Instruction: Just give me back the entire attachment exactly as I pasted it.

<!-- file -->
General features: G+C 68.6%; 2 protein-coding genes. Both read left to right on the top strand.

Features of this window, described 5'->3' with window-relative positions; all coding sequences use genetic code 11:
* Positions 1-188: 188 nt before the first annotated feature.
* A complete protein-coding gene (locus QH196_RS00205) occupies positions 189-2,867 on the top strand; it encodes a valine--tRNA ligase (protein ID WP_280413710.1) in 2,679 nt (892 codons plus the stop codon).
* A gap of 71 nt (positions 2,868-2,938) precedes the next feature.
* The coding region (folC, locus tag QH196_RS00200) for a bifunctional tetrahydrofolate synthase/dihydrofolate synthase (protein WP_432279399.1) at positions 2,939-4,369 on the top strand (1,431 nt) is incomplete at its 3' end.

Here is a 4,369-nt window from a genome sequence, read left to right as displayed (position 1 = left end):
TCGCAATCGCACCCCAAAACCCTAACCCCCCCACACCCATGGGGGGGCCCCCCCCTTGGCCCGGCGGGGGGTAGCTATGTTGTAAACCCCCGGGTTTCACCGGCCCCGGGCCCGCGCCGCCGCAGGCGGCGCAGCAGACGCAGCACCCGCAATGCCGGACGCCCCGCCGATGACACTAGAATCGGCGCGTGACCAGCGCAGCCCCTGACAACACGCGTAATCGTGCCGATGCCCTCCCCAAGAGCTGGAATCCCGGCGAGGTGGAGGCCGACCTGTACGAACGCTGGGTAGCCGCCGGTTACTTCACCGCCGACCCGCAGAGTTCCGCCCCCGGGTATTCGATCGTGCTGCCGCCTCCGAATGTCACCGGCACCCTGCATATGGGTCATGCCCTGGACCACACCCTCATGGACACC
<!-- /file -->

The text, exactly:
General features: G+C 68.6%; 2 protein-coding genes. Both read left to right on the top strand.

Features of this window, described 5'->3' with window-relative positions; all coding sequences use genetic code 11:
* Positions 1-188: 188 nt before the first annotated feature.
* A complete protein-coding gene (locus QH196_RS00205) occupies positions 189-2,867 on the top strand; it encodes a valine--tRNA ligase (protein ID WP_280413710.1) in 2,679 nt (892 codons plus the stop codon).
* A gap of 71 nt (positions 2,868-2,938) precedes the next feature.
* The coding region (folC, locus tag QH196_RS00200) for a bifunctional tetrahydrofolate synthase/dihydrofolate synthase (protein WP_432279399.1) at positions 2,939-4,369 on the top strand (1,431 nt) is incomplete at its 3' end.

Here is a 4,369-nt window from a genome sequence, read left to right as displayed (position 1 = left end):
TCGCAATCGCACCCCAAAACCCTAACCCCCCCACACCCATGGGGGGGCCCCCCCCTTGGCCCGGCGGGGGGTAGCTATGTTGTAAACCCCCGGGTTTCACCGGCCCCGGGCCCGCGCCGCCGCAGGCGGCGCAGCAGACGCAGCACCCGCAATGCCGGACGCCCCGCCGATGACACTAGAATCGGCGCGTGACCAGCGCAGCCCCTGACAACACGCGTAATCGTGCCGATGCCCTCCCCAAGAGCTGGAATCCCGGCGAGGTGGAGGCCGACCTGTACGAACGCTGGGTAGCCGCCGGTTACTTCACCGCCGACCCGCAGAGTTCCGCCCCCGGGTATTCGATCGTGCTGCCGCCTCCGAATGTCACCGGCACCCTGCATATGGGTCATGCCCTGGACCACACCCTCATGGACACC